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Hormonal Imbalance in Teenagers

author image Martin Green
Based in London, Martin Green has written news, health and sport articles since 2008. His articles have appeared in “Essex Chronicle," “The Journal” and various regional British newspapers. Green holds a Master of Arts in creative writing from Newcastle University and a Bachelor of Arts in English literature.
Hormonal Imbalance in Teenagers
Stress is a major reason for hormonal imbalance in teenagers.

Teenage years are a stressful time as your body goes through a number of changes. The hormones your body begins to produce allow you to procreate, but they also change your appearance and behavior. Hormonal imbalance occurs when hormonal secretions in your body are disrupted, which often leads to depression, anxiety, headaches and other problems. It can be extremely frustrating for parents of teenagers. If your child displays symptoms of hormonal imbalance, consult a doctor.

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Being a teenager today comes with a lot of pressure, and this leads to hormonal imbalance. Your body’s hormones are controlled by adrenal glands, and when you are stressed your adrenals tire and begin to produce cortisol, a steroid that leads to hormonal imbalance. This leads to weight retention, known as puppy fat.


Exams, dating, getting into college, death of a relative, family instability, social pressures, arguments and pressures to achieve are just some of the causes of the stress that leads to hormonal imbalance in teenagers. On top of this, chemicals in the air and in a teenager’s food are enough to cause hormonal imbalance. Farmed fish and dairy products have added hormones, and the junk food and sodas children are exposed to nowadays can leave them overloaded with hormones as teenagers. Beauty products, acne creams, pesticides in the air, plastics and cleaning products also contribute to hormonal imbalance in teenagers.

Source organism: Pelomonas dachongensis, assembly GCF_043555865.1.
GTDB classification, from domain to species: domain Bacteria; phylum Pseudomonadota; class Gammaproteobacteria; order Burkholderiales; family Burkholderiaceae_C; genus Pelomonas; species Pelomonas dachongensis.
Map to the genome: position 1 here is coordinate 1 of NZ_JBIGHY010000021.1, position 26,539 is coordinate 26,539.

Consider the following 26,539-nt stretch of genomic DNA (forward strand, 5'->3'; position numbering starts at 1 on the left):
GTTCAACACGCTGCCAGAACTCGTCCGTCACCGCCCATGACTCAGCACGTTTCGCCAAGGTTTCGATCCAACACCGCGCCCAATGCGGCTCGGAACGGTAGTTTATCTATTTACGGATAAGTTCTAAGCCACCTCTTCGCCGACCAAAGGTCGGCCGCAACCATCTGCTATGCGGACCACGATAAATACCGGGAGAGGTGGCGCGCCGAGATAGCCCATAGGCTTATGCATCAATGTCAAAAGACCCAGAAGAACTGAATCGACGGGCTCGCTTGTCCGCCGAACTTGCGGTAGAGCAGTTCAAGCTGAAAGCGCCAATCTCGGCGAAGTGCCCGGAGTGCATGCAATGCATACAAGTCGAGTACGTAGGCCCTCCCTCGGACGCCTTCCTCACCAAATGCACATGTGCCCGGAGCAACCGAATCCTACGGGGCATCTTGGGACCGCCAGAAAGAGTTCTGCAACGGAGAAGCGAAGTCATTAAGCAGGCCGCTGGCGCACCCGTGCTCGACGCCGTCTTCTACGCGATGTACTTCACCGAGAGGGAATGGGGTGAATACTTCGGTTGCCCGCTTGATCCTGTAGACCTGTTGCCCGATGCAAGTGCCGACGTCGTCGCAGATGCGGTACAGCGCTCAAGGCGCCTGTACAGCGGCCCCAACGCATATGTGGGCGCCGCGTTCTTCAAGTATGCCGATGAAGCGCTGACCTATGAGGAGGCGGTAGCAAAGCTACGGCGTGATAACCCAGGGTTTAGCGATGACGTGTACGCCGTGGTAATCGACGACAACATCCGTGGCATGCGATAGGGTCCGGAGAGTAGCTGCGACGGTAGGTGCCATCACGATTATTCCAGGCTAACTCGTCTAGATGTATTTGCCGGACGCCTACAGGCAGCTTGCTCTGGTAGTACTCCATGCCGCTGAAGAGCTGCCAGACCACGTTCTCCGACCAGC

Indications and side-effects of hormonal imbalance in teenagers include mood swings, depression, insomnia, aggression, confusion, growing withdrawn, fatigue, emotional instability and irritability. Away from behavioral changes, reported symptoms of hormonal imbalance include acne, nausea, regular headaches or migraines, back pain, asthma, breast swelling, hives, seizures, sore throat, sinus problems and urinary difficulties. These symptoms may go away, but if they persist, it is important you consult your doctor.

Polycystic Ovary Syndrome

Polycystic Ovary Syndrome, or PCOS, is a condition that occurs in females with a hormonal imbalance. According to the U.S. National Institute of Health, it is most common in women in their 20s but may also affect teenage girls. Around 5 to 10 percent of teens and young women experience it, according to the Center for Young Women’s Health. When there is an imbalance in female sex hormones, small cysts may appear in your ovaries, and this can lead to irregular period, acne, hair growth and dark skin markings. Excess male hormones will also lead to your voice deepening, hair appearing on your chest, a reduction of your breasts and development of other male characteristics. If you have any of these symptoms, consult your doctor.


Hormone saliva tests will let you know if you are suffering from hormonal imbalance. Hormone supplements or precursors are available to restore the balance in your body. If hormonal imbalance is caused by a tumor, which is secreting hormones, surgery could restore your body to normality. Consult your doctor and decide the best route for you.


Less drastic measures to counter hormonal imbalance in teenagers include simple things like eating a healthy, balanced diet and sleeping well. Choose natural beauty products free from chemicals. Drink water that is purified, not bottled in a plastic container. Cut out alcohol, tobacco, soda and junk food. Exercise regularly. A healthier, more active lifestyle will combat hormonal imbalance.

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